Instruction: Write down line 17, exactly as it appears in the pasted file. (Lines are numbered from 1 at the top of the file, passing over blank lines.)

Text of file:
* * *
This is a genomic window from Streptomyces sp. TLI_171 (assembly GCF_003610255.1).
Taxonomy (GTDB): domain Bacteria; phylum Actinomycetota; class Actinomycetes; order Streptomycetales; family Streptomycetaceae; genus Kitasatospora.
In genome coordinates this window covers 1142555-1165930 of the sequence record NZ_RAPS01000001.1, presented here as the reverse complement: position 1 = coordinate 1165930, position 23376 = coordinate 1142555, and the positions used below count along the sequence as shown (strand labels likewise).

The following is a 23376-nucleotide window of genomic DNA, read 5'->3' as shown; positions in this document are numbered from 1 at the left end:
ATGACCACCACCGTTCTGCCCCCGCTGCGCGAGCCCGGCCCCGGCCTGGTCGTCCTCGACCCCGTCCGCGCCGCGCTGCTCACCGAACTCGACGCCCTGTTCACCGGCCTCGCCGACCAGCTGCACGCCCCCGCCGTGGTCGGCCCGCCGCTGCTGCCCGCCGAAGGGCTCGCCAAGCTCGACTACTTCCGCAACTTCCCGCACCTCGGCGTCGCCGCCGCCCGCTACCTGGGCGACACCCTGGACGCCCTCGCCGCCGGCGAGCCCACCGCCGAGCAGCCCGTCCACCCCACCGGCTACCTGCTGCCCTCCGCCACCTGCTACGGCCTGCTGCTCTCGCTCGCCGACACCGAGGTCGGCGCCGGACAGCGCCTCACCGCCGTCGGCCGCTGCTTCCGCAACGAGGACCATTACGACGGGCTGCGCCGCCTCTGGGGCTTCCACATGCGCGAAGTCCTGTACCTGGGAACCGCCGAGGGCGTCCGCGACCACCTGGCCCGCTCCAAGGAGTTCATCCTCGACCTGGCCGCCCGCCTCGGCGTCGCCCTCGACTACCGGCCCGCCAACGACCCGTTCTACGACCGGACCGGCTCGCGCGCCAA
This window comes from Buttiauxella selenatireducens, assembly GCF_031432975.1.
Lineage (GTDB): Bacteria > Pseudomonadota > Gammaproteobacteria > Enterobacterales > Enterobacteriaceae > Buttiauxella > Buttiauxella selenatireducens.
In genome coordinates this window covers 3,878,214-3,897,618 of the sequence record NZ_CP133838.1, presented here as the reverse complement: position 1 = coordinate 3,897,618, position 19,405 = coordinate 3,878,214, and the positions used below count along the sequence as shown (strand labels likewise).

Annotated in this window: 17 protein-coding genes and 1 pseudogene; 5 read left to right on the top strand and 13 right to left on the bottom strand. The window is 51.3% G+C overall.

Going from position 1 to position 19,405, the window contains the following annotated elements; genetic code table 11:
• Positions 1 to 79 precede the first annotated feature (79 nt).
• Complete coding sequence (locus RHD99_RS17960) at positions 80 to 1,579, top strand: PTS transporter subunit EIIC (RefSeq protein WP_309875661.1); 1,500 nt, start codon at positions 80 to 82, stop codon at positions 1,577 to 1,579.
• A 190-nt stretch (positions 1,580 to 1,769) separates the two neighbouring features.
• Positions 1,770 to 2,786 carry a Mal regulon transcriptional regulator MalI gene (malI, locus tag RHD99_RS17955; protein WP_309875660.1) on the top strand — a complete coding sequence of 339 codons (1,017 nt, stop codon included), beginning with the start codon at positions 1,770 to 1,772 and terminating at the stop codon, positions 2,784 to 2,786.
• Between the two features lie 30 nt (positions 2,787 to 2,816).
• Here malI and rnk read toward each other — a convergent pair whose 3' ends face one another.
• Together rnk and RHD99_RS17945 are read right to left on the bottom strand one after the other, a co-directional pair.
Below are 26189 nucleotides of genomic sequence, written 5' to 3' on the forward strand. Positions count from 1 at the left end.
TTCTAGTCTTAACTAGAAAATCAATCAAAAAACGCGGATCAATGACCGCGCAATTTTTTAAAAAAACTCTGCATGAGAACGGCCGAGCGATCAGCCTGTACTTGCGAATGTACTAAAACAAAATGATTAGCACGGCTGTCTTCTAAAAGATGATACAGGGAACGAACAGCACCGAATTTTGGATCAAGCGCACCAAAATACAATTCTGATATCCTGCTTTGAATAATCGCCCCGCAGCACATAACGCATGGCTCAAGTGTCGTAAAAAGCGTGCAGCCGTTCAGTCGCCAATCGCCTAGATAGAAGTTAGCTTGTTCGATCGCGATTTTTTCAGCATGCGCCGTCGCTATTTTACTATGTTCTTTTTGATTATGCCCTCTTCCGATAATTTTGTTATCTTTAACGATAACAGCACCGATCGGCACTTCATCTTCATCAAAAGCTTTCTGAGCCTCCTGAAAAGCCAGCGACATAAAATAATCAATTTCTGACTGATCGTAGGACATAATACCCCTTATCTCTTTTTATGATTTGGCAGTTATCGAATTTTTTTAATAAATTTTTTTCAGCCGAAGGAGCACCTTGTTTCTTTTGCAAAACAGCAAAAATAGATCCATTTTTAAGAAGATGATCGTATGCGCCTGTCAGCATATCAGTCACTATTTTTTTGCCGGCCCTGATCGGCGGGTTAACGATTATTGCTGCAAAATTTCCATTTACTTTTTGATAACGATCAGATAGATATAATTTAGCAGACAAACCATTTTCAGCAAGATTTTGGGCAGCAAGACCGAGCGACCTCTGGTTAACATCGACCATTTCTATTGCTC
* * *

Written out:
• Together rnk and RHD99_RS17945 are read right to left on the bottom strand one after the other, a co-directional pair.